In this highly entertaining and informative book, Fitzharris guides the reader to Lister’s medical path with fittingly concomitant case history of surgery, hospital care, and germ-theory, all of which essentially contribute to his advocation of antiseptic methods in post-operative treatments. The author’s vivid illustration of the horrifying surgical procedures before the advent of anesthetics is not surely for the faint-hearted, but it is an axiomatically effective means to introduce the reader to the staging of a young medical student named Lister, who was solemnly determined to prevent a patient who endured such demonic pains from dying aftermath due to the persistent infection caused by putrefaction of germs in the operated area. Fitzharris’s employment of in-between vignettes about his contemporaries, family members, and others who influenced Lister both personally and professionally also intends to provide the reader with a variety of causes that led Lister to his dedication to the championing of antiseptics in the applicability for precluding unnecessary deaths of patients. She does it all with her consummate narrative skill that grabs the reader’s attention on every page.

Although this book is about Joseph Lister and his benevolent medical munificence to humanity, it is hard to strictly categorize it as biography because it does not purport to deify him with an Olympian laurel wreath. Rather, the book is focused on the magnificence of scientific triumph over human frailty, which is achieved by a collective effort to find the sine qua non thereof on the principle of betterment for humanness. Fitzharris does an excellent job of delineating this collegiate endeavor to make human life better by reconstructing Lister as a practical idealist with a vision to match in his revolutionary invention of antiseptic methods based upon a scientific theory and his zeal for continuous pursuit in learning of knowledge. Drawing on a wealth of research on the subject and her erudition, Fitzharris creates polyphony that intelligently interweaves multiple strands of her learning. This is a scintillating read that educates the reader on the history and science without a bore.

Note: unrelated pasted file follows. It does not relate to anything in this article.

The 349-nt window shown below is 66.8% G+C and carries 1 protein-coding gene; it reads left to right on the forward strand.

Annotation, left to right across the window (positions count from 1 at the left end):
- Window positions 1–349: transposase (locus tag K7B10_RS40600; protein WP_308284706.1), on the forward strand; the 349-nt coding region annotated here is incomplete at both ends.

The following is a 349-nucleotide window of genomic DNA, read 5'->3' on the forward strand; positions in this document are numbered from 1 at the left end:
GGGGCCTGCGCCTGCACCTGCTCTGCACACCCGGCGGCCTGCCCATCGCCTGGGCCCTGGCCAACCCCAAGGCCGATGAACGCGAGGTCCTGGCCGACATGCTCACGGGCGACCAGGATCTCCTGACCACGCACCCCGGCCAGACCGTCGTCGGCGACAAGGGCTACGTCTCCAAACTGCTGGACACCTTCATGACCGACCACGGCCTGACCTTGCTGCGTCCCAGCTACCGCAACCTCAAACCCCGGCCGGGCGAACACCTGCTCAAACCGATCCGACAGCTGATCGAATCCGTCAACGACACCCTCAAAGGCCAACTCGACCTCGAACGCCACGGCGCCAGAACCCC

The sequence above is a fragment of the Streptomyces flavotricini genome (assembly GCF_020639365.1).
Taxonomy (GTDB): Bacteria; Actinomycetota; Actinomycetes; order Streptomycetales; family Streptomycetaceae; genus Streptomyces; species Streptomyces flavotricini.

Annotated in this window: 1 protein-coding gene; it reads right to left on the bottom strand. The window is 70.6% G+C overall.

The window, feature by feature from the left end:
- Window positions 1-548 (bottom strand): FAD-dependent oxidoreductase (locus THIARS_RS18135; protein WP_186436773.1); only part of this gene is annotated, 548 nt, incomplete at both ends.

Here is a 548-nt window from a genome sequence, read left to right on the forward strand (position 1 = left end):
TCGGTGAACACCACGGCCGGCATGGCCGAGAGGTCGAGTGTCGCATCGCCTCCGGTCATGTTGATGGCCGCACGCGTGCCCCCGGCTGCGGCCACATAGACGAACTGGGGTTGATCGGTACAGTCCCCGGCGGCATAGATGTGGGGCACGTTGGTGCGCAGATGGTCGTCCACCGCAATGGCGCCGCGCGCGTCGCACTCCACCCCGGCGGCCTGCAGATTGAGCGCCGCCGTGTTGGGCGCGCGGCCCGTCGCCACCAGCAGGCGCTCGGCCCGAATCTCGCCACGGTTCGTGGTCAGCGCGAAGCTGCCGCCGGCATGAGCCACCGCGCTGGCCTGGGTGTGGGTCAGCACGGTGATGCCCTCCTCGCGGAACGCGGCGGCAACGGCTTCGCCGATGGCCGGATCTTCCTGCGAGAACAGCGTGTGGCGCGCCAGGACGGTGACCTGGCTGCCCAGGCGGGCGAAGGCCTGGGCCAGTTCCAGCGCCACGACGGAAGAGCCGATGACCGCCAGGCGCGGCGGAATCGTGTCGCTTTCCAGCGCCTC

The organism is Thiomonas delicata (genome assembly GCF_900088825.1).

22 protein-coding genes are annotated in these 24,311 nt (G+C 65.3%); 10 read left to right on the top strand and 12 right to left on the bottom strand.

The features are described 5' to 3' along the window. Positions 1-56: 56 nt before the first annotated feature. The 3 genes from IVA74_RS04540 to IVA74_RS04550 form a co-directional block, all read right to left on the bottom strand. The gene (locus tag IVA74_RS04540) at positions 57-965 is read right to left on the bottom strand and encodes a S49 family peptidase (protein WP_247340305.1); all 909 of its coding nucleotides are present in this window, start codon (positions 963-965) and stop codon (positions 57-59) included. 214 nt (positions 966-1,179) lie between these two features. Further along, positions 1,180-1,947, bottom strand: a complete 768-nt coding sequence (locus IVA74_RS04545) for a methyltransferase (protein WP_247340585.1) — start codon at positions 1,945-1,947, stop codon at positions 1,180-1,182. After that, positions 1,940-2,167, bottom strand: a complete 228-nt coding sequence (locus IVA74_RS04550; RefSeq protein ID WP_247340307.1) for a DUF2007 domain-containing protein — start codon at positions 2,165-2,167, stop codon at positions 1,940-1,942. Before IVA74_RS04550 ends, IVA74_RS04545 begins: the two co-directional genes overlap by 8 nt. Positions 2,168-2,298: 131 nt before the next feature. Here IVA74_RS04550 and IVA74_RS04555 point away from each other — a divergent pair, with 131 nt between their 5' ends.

‘A Harlot’s Progress (2006)’, directed by Justin Hardy – review

71+BMGiROqL._RI_Throughout human civilization, prostitution has been arguably something of a necessary evil, intentional or unintentional, an institution of erotic bartering between a client and s prostitute for wants of flesh and fortune. For a client, it’s all about releasing his rapacious libido in a brothel, whereas for a prostitute offering a pleasure of the flesh can be a means to a social mobility in a period when women’s place was confined by biological determinism. But that social mobility would be possible with the intervention of Goddess Fortuna. ‘A Harlot’s Progress’ follows a life of an unfortunate prostitute named Mary through the eyes of William Hogarth, an English painter and social critic renowned for choice of his subjects crossing the strata of the social class system for inspirations.

The painter Hogarth chooses Mary as his unofficial muse for various paintings depicting modern moral subjects as a series of picturesque statements of social criticism on the oppressed conditions of the poor whose lives are already determined by their biological and social statuses. Likewise, Mary’s downfall from a beautiful courtesan to a common, over-the-hill backstreet slut is already a foregone conclusion for the nature of the profession. Besides, she’s not exactly cut out for a fine prostitute with artful plans to forward her rank and condition; she has a pride but no courage. She yearns for a polite society, but her frailty of character prevents her from advancing in her career to a mistress of a high-birth man. In other words: Mary chose a wrong job that ruined her life.